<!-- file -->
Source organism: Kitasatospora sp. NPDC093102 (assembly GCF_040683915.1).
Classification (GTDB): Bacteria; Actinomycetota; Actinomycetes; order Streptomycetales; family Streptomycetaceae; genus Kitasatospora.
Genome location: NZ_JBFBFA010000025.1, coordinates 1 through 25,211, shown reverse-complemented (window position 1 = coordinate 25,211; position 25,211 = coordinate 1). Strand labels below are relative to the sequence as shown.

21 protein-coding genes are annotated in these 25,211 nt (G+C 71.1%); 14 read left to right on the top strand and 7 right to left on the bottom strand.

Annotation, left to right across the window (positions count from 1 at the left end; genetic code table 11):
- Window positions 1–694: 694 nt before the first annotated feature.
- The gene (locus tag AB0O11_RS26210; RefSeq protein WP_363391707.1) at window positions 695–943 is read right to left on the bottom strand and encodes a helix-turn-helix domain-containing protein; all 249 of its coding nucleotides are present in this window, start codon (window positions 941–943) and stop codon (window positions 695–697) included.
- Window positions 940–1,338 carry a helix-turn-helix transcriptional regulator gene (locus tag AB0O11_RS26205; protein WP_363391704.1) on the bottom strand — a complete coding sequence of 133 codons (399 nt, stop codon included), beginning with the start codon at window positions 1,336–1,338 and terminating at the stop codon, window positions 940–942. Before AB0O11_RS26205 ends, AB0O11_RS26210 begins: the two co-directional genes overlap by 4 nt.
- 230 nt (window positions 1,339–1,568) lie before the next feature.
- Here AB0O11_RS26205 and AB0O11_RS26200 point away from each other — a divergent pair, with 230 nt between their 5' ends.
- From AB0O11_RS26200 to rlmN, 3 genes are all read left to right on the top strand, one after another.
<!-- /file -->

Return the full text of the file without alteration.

Source organism: Kitasatospora sp. NPDC093102 (assembly GCF_040683915.1).
Classification (GTDB): Bacteria; Actinomycetota; Actinomycetes; order Streptomycetales; family Streptomycetaceae; genus Kitasatospora.
Genome location: NZ_JBFBFA010000025.1, coordinates 1 through 25,211, shown reverse-complemented (window position 1 = coordinate 25,211; position 25,211 = coordinate 1). Strand labels below are relative to the sequence as shown.

21 protein-coding genes are annotated in these 25,211 nt (G+C 71.1%); 14 read left to right on the top strand and 7 right to left on the bottom strand.

Annotation, left to right across the window (positions count from 1 at the left end; genetic code table 11):
- Window positions 1–694: 694 nt before the first annotated feature.
- The gene (locus tag AB0O11_RS26210; RefSeq protein WP_363391707.1) at window positions 695–943 is read right to left on the bottom strand and encodes a helix-turn-helix domain-containing protein; all 249 of its coding nucleotides are present in this window, start codon (window positions 941–943) and stop codon (window positions 695–697) included.
- Window positions 940–1,338 carry a helix-turn-helix transcriptional regulator gene (locus tag AB0O11_RS26205; protein WP_363391704.1) on the bottom strand — a complete coding sequence of 133 codons (399 nt, stop codon included), beginning with the start codon at window positions 1,336–1,338 and terminating at the stop codon, window positions 940–942. Before AB0O11_RS26205 ends, AB0O11_RS26210 begins: the two co-directional genes overlap by 4 nt.
- 230 nt (window positions 1,339–1,568) lie before the next feature.
- Here AB0O11_RS26205 and AB0O11_RS26200 point away from each other — a divergent pair, with 230 nt between their 5' ends.
- From AB0O11_RS26200 to rlmN, 3 genes are all read left to right on the top strand, one after another.